Phoebe arrives at White-Ladies.
“The sailing of a cloud hath Providence to its pilot.” Martin Farquhar Tupper.
In the handsome parlour of Cressingham Abbey, commonly called White-Ladies, on a dull afternoon in January, 1712, sat Madam and her granddaughter, Rhoda, sipping tea.
Madam—and nothing else, her dependants would have thought it an impertinence to call her Mrs Furnival. Never was Empress of all the Russias more despotic in her wide domain than Madam in her narrow one.
As to Mr Furnival—for there had been such a person, though it was a good while since—he was a mere appendage to Madam’s greatness—useful in the way of collecting rents and seeing to repairs, and capable of being put away when done with. He was a little, meek, unobtrusive man, fully (and happily) convinced of his own insignificance, and ready to sink himself in his superb wife as he might receive orders. He had been required to change his name as a condition of alliance with the heiress of Cressingham, and had done so with as much readiness as he would in similar circumstances have changed his coat. It was about fourteen years since this humble individual had ceased to be the head servant of Madam; and it was Madam’s wont to hint, when she condescended to refer to him at all, that her marriage with him had been the one occasion in her life wherein she had failed to act with her usual infallibility.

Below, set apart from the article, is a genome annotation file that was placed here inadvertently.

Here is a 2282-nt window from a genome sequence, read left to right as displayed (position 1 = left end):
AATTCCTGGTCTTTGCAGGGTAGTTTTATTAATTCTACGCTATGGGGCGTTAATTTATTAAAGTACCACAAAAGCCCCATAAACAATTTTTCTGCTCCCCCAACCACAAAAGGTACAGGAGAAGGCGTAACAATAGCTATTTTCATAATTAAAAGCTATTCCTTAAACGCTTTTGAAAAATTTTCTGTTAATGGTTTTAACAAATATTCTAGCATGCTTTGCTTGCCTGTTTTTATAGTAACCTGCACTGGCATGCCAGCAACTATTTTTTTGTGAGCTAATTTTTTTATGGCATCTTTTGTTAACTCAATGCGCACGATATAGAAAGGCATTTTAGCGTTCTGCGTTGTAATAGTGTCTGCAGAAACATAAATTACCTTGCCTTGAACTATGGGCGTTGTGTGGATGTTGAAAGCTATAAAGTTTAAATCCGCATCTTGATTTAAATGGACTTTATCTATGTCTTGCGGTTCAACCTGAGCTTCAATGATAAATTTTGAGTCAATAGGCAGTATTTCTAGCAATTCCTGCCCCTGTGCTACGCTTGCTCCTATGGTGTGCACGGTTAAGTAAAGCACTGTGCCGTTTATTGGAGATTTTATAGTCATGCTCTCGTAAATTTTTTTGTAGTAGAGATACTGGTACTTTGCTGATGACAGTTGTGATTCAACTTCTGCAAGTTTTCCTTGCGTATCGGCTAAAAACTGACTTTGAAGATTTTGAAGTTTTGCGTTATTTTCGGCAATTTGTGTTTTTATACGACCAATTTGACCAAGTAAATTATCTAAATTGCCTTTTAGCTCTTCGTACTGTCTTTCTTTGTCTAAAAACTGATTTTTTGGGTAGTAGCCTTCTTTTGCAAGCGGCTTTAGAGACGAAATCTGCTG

It had been a supreme disappointment to Madam that both her children were of the inferior sex. Mrs Catherine to some extent resembled her father, having no thoughts nor opinions of her own, but being capable of moulding like wax; and like wax her mother moulded her. She married, under Madam’s orders, at the age of twenty, the heir of the neighbouring estate—a young gentleman of blood and fortune, with few brains and fewer principles—and died two years thereafter, leaving behind her a baby daughter only a week old, whom her careless father was glad enough to resign to Madam, in order to get her out of his way.
The younger of Madam’s daughters, despite her sister’s passive obedience, had been the mother’s favourite. Her obedience was by no means passive. She inherited all her mother’s self-will, and more than her mother’s impulsiveness. Much the handsomer of the two, she was dressed up, flattered, indulged, and petted in every way. Nothing was too good for Anne, until one winter day, shortly after Catherine’s marriage, when the family assembled round the breakfast table, and Anne was found missing. A note was brought to Madam that evening by one of Mr Peveril’s under-gardeners, in which Anne gaily confessed that she had taken her destiny into her own hands, and had that morning been married to the Reverend Charles Latrobe, family chaplain to her brother-in-law, Mr Peveril. She hoped that her mother would not be annoyed, and would receive her and her bridegroom with the usual cordiality exhibited at weddings.
Madam’s, face was a study for a painter. Had Anne Furnival searched through her whole acquaintance, and selected that one man who would be least acceptable at Cressingham, she could not have succeeded better....